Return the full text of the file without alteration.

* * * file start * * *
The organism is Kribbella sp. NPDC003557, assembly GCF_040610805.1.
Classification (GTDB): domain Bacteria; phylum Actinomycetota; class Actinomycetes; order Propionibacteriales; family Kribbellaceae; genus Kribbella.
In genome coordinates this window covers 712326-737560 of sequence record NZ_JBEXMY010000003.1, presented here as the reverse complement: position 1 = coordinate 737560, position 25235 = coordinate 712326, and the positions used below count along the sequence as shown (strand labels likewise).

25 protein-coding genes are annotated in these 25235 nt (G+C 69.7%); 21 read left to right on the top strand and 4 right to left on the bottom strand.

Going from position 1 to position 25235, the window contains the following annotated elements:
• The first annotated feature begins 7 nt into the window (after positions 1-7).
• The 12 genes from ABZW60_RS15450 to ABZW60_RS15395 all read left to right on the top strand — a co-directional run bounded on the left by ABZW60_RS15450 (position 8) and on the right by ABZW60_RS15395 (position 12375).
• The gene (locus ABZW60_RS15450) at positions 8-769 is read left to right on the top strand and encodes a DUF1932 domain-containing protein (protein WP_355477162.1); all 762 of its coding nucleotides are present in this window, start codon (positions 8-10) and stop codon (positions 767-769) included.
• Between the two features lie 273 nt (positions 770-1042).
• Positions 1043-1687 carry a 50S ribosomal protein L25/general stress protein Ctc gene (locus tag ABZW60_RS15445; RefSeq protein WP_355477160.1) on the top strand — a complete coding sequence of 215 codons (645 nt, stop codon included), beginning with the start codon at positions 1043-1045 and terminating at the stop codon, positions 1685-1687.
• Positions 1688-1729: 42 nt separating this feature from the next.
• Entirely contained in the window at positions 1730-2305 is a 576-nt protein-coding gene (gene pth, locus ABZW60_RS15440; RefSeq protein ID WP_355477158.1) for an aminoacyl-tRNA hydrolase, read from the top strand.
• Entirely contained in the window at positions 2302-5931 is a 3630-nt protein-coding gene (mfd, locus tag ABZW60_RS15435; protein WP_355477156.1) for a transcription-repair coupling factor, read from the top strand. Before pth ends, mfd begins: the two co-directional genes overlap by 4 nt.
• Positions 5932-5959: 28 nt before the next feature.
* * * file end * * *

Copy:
The organism is Kribbella sp. NPDC003557, assembly GCF_040610805.1.
Classification (GTDB): domain Bacteria; phylum Actinomycetota; class Actinomycetes; order Propionibacteriales; family Kribbellaceae; genus Kribbella.
In genome coordinates this window covers 712326-737560 of sequence record NZ_JBEXMY010000003.1, presented here as the reverse complement: position 1 = coordinate 737560, position 25235 = coordinate 712326, and the positions used below count along the sequence as shown (strand labels likewise).

25 protein-coding genes are annotated in these 25235 nt (G+C 69.7%); 21 read left to right on the top strand and 4 right to left on the bottom strand.

Going from position 1 to position 25235, the window contains the following annotated elements:
• The first annotated feature begins 7 nt into the window (after positions 1-7).
• The 12 genes from ABZW60_RS15450 to ABZW60_RS15395 all read left to right on the top strand — a co-directional run bounded on the left by ABZW60_RS15450 (position 8) and on the right by ABZW60_RS15395 (position 12375).
• The gene (locus ABZW60_RS15450) at positions 8-769 is read left to right on the top strand and encodes a DUF1932 domain-containing protein (protein WP_355477162.1); all 762 of its coding nucleotides are present in this window, start codon (positions 8-10) and stop codon (positions 767-769) included.
• Between the two features lie 273 nt (positions 770-1042).
• Positions 1043-1687 carry a 50S ribosomal protein L25/general stress protein Ctc gene (locus tag ABZW60_RS15445; RefSeq protein WP_355477160.1) on the top strand — a complete coding sequence of 215 codons (645 nt, stop codon included), beginning with the start codon at positions 1043-1045 and terminating at the stop codon, positions 1685-1687.
• Positions 1688-1729: 42 nt separating this feature from the next.
• Entirely contained in the window at positions 1730-2305 is a 576-nt protein-coding gene (gene pth, locus ABZW60_RS15440; RefSeq protein ID WP_355477158.1) for an aminoacyl-tRNA hydrolase, read from the top strand.
• Entirely contained in the window at positions 2302-5931 is a 3630-nt protein-coding gene (mfd, locus tag ABZW60_RS15435; protein WP_355477156.1) for a transcription-repair coupling factor, read from the top strand. Before pth ends, mfd begins: the two co-directional genes overlap by 4 nt.
• Positions 5932-5959: 28 nt before the next feature.